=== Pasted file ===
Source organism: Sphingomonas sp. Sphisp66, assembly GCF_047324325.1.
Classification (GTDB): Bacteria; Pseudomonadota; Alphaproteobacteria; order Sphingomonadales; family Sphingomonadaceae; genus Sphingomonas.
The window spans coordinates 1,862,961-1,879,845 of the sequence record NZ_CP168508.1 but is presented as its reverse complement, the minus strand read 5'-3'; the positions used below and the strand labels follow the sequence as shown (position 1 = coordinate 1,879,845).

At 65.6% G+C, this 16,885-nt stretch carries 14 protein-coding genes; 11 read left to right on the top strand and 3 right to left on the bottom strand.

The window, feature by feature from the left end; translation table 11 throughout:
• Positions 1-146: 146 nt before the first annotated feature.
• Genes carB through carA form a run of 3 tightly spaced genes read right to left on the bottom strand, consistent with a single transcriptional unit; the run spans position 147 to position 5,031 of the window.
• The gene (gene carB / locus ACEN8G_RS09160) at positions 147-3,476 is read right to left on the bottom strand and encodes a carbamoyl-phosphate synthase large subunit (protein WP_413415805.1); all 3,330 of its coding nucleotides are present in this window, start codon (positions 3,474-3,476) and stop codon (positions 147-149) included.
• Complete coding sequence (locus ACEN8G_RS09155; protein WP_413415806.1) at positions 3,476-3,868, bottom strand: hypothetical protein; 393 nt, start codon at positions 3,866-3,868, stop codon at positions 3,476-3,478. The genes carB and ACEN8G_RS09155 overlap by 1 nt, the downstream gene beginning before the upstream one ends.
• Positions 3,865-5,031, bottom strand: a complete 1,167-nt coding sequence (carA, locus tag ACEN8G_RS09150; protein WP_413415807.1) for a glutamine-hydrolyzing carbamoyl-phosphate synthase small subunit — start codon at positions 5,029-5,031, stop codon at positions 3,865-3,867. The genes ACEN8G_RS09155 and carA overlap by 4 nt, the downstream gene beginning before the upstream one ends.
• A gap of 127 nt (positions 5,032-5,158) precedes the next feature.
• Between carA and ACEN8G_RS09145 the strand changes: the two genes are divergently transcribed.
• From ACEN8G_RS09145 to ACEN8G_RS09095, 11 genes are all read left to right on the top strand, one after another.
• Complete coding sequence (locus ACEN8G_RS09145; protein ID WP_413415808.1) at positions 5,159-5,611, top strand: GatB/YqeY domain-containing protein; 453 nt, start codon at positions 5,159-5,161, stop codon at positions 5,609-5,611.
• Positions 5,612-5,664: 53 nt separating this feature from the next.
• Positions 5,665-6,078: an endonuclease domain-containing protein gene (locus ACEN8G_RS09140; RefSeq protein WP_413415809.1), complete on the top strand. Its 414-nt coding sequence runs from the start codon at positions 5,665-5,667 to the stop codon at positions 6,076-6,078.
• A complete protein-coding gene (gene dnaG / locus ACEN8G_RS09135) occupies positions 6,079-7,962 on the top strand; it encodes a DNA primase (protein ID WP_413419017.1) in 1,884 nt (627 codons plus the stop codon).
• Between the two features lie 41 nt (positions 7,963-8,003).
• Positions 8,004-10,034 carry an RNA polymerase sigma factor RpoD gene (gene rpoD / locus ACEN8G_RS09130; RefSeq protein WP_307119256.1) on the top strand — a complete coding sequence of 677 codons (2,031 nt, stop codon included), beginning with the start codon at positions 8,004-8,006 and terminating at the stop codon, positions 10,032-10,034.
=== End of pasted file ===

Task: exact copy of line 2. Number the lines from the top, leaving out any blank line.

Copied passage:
Classification (GTDB): Bacteria; Pseudomonadota; Alphaproteobacteria; order Sphingomonadales; family Sphingomonadaceae; genus Sphingomonas.